Wednesday, November 30, 2011
There are many reasons I am thankful for graduating from a small college. Small class sizes, great education, wonderful experience.
But the ambiguous mascot always makes things difficult.
I was driving back to Hood River Sunday night, and took the opportunity to tune in to the University of Portland-Washington State basketball game on satellite radio.
I'm also thankful for my satellite radio, for otherwise I would have pretty much nothing to listen to from Multnomah Falls to Hood River.
But that is neither here nor there. Late in the game the Washington State announcer wondered why the Chiles Center, the home for basketball game at the University of Portland, did not have a cool nickname like "the runway, or "the landing strip because it is the home of the Portland Pilots."
Leaving aside the fact that neither of those nicknames are particularly good, they simply wouldn't fit.
See, the Pilots of my alma mater are not airplane pilots, but riverboat pilots.
To his credit, the announcer later corrected himself after receiving a text message advising him of his mistake.
I would hope that an announcer may notice the nautical theme and the building and not think of jet pilots, but that's alright; some of these team names can get confusing if you think about it.
We do not all have the fortune (or misfortune) to come from schools with mascots as easy to define as a Cougar, or Duck or Beaver or Husky.
For example, what exactly is a Demon Deacon? Answer me that Wake Forest.
Or a Blue Devil? A Tar Heel?
Enter the world of pro sports and things get even more confusing. Is there even such a thing as a Blue Jacket?
Or my favorite of all time, belonging to the old WUSA women's professional soccer league: the Cyber Rays.
I may occasionally have to correct the ill-informed of my alma mater's nickname, but I will always be thankful that I don't have to take a half-hour explaining what sort of pilot the Pilots are.
I can't say the same about the Cyber Rays.
Which is probably one big reason they don't exist anymore.
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Parkdale third graders sing "12 Disaster Days of Christmas"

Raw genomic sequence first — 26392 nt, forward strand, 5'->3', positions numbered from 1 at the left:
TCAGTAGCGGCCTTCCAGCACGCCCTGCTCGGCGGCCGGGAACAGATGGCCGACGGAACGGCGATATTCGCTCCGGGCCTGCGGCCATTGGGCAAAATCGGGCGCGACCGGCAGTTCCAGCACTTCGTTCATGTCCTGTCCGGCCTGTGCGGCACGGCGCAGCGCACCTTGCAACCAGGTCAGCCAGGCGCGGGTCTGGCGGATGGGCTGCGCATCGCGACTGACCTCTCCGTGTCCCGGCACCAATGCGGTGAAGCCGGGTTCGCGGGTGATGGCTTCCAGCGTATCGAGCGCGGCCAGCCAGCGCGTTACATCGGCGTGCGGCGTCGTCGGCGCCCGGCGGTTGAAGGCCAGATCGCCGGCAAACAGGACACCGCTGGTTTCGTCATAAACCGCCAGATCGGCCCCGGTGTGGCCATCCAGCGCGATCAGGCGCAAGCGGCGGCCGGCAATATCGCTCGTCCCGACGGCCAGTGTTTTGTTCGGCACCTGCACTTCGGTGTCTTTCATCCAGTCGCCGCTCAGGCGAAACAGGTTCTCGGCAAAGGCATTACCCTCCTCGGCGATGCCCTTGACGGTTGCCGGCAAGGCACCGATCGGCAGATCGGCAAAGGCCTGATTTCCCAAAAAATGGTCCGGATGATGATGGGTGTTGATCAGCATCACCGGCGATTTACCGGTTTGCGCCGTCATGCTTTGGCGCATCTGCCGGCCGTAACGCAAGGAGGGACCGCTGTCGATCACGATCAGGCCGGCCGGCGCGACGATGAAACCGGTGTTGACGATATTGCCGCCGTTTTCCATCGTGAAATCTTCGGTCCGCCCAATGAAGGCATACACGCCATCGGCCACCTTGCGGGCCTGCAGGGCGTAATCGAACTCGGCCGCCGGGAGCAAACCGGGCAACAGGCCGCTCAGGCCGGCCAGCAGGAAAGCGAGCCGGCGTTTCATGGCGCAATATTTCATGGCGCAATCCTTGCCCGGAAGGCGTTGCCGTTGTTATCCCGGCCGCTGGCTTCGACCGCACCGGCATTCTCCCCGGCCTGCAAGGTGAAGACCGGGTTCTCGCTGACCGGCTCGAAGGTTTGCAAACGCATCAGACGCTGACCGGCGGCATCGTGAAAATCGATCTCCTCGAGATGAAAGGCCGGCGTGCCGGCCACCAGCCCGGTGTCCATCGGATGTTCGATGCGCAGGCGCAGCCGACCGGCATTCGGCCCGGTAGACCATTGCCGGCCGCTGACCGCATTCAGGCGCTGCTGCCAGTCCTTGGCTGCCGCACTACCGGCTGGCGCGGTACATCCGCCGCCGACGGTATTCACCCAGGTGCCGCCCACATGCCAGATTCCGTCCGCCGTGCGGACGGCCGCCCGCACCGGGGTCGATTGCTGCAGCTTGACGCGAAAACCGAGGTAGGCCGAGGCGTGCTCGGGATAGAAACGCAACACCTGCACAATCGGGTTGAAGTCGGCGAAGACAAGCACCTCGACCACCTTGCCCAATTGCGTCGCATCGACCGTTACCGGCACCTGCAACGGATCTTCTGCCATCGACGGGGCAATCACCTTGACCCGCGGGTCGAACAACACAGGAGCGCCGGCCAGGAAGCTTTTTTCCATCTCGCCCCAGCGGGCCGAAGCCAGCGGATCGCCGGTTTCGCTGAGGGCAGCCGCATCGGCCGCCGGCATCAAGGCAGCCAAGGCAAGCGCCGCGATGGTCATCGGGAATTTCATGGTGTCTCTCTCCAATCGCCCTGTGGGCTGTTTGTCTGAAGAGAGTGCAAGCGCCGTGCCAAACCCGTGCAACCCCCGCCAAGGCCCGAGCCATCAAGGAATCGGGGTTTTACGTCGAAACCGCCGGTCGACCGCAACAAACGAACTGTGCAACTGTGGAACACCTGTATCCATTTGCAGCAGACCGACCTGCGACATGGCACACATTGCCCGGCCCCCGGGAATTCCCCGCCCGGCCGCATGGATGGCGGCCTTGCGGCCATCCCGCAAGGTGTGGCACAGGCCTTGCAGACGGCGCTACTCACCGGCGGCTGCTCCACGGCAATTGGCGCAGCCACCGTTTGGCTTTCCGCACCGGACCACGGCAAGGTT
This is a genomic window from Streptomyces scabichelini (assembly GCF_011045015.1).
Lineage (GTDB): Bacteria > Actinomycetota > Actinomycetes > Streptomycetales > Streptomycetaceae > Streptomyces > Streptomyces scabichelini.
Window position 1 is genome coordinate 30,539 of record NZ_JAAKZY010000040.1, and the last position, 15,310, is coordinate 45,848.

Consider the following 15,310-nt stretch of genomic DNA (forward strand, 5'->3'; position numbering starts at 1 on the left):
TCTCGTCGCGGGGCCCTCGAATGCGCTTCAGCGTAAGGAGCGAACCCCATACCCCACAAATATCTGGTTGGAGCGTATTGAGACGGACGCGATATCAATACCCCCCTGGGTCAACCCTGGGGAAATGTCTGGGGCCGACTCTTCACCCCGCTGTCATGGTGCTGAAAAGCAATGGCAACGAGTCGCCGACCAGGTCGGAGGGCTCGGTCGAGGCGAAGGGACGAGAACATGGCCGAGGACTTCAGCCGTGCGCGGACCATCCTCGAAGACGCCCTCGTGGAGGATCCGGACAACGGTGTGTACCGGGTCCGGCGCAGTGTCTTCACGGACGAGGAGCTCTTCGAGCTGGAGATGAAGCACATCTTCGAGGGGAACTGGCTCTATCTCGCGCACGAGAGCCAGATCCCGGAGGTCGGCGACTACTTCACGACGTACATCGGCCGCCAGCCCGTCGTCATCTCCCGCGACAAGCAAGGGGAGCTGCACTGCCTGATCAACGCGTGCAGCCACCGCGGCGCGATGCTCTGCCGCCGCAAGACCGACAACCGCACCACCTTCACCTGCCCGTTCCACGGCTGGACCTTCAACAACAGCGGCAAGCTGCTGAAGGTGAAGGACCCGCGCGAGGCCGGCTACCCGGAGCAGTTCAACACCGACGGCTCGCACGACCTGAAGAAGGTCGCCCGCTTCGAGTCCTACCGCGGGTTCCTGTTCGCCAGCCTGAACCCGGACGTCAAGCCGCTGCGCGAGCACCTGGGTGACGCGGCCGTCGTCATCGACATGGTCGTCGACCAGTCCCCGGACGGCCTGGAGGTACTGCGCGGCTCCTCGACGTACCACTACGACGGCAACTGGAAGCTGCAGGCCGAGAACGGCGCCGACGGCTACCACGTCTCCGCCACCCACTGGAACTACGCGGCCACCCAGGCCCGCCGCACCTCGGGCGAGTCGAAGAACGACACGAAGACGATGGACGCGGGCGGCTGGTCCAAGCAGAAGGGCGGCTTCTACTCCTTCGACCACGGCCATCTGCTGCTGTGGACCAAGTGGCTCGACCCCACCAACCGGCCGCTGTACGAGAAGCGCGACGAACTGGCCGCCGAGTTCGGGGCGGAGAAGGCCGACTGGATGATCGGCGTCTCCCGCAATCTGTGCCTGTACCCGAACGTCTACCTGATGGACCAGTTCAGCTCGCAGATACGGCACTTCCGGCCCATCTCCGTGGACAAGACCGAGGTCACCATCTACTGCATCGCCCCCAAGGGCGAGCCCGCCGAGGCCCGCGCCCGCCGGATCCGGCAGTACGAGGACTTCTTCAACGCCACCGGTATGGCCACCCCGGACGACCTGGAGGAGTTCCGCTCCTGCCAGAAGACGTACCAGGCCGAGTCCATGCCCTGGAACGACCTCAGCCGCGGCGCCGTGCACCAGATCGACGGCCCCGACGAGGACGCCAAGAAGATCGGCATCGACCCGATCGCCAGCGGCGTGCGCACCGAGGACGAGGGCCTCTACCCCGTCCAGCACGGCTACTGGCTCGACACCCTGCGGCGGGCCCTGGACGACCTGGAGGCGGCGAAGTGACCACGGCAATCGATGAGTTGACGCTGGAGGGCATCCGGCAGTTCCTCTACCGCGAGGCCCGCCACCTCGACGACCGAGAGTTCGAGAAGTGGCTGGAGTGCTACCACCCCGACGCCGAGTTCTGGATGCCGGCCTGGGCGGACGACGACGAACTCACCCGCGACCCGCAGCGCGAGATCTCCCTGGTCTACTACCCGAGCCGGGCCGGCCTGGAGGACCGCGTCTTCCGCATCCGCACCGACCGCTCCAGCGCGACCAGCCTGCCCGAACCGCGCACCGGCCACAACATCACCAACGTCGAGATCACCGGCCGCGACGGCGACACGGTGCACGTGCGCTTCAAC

Welcome to your sing-able Christmas gift list. What follows is an emergency rendition of “12 Days of Christmas” – for outfitting your home or car in case of snow storm, earthquake, flood or other emergency. Read it as a simple list, or sing it to the tune of “12 Days” – you know, as in “ … and a partridge in a pear tree…” Not to make light of it, but the song is a familiar framework for a set of gift ideas that you could consider gathering together, even if the recipient already owns items such as a bunch of coats, tire chains and flashlights. Stores throughout the Gorge are stocked up on all these items. Buying all 12 days might be prohibitive, but here are three ideas for checking any of the dozen off your list (notations follow, 1-12.) The gift items needed to stay warm, dry and safe are also coded to suggest items in your abode (A) in your car (C) or both (B). 12 Gallons of Water (A) 11 Family meals (B) 10 Cans of propane (A) 9 Hygiene bags (B) 8 Packs of batteries (A) 7 Spare coats (B) 6 Bright red flares (C) 5 Cozy blankets (B) 4 Tire chains (C) 3 Flashlights (B) 2 cell phone chargers (B) 1 And a crush-proof first aid kit (B) Price ranges? Here’s a few quotes for days Three, Two, Four and Nine: n A family gift of flashlights (three will run $15-30, Hood River Supply, Tum-A-Lum) n Cell phone chargers (two will run $30-60) n Tire chains (basic set, $30, Les Schwab, returnable if unused for the winter) n Family meals ($100 or so should cover the basics for three or four reasonably well-fed days) n The home kit should be kept in a handy place near an exit, and remember that water needs to be replenished every few months. If you have a solid first aid kit already, switch out the gift idea with “and-a-sto-o-u-t- tub-for it-all …” Otherwise, it’s a case of assembling your home or car kits and making sure all members of the family know what the resources are and how to use them (ie flares and propane). Emergency situations are at worst life-threatening, at best deeply uncomfortable if you and your family are left without power for an extended period, or traveling and find yourself in a situation where you need to wait out a storm, lengthy traffic delay, or other crisis. Notes on the 12 gift ideas: 12 – Gallons of water: that’s one per person in a four-member family to last for three days, the recommended minimum to be prepared for utility outages. 11 – Easy-open packaged goods, energy bars, dried food and nuts are good things to include for nutrition. Think of what your family of four needs for three days to stay fortified and hydrated (see number 12). Can-opener also recommended 10 – If you have a propane camping stove, keep extra fuel handy. 9 – Hygiene bags: put packaged moistened towelettes, toilet paper, and plastic ties in large garbage bags (for personal sanitation) Resource list courtesy of Hood River County Emergency Management, Barbara Ayers, manager/ 541-386-1213. The county also reminds residents to Get a Kit, Make A Plan to connect your family if separated, and Stay Informed. See www.co.hood-river.or.us to opt-in for citizen alerts. Enlarge